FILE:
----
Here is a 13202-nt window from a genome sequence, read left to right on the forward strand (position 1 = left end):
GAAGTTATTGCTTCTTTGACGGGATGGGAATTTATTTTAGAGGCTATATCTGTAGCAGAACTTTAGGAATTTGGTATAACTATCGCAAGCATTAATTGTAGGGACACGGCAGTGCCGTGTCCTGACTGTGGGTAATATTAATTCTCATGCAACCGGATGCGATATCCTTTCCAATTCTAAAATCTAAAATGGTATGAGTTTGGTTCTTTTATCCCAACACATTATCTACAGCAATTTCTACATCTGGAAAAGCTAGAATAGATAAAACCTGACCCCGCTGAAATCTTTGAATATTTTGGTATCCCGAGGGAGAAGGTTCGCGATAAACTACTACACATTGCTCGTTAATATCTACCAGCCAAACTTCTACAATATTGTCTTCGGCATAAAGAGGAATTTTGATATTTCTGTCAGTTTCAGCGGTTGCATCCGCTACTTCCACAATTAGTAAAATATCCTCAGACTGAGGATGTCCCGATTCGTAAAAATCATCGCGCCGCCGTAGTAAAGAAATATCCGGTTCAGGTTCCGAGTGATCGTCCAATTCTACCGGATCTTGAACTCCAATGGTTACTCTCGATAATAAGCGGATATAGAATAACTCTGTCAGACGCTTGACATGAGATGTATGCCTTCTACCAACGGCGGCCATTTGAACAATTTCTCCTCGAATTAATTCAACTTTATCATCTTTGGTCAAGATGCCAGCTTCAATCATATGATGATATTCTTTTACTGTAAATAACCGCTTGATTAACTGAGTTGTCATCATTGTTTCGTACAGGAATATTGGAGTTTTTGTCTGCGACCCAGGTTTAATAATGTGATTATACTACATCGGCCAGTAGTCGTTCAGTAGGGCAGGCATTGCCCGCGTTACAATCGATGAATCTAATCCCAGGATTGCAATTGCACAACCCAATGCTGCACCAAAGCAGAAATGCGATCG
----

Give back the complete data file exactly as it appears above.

Here is a 13202-nt window from a genome sequence, read left to right on the forward strand (position 1 = left end):
GAAGTTATTGCTTCTTTGACGGGATGGGAATTTATTTTAGAGGCTATATCTGTAGCAGAACTTTAGGAATTTGGTATAACTATCGCAAGCATTAATTGTAGGGACACGGCAGTGCCGTGTCCTGACTGTGGGTAATATTAATTCTCATGCAACCGGATGCGATATCCTTTCCAATTCTAAAATCTAAAATGGTATGAGTTTGGTTCTTTTATCCCAACACATTATCTACAGCAATTTCTACATCTGGAAAAGCTAGAATAGATAAAACCTGACCCCGCTGAAATCTTTGAATATTTTGGTATCCCGAGGGAGAAGGTTCGCGATAAACTACTACACATTGCTCGTTAATATCTACCAGCCAAACTTCTACAATATTGTCTTCGGCATAAAGAGGAATTTTGATATTTCTGTCAGTTTCAGCGGTTGCATCCGCTACTTCCACAATTAGTAAAATATCCTCAGACTGAGGATGTCCCGATTCGTAAAAATCATCGCGCCGCCGTAGTAAAGAAATATCCGGTTCAGGTTCCGAGTGATCGTCCAATTCTACCGGATCTTGAACTCCAATGGTTACTCTCGATAATAAGCGGATATAGAATAACTCTGTCAGACGCTTGACATGAGATGTATGCCTTCTACCAACGGCGGCCATTTGAACAATTTCTCCTCGAATTAATTCAACTTTATCATCTTTGGTCAAGATGCCAGCTTCAATCATATGATGATATTCTTTTACTGTAAATAACCGCTTGATTAACTGAGTTGTCATCATTGTTTCGTACAGGAATATTGGAGTTTTTGTCTGCGACCCAGGTTTAATAATGTGATTATACTACATCGGCCAGTAGTCGTTCAGTAGGGCAGGCATTGCCCGCGTTACAATCGATGAATCTAATCCCAGGATTGCAATTGCACAACCCAATGCTGCACCAAAGCAGAAATGCGATCG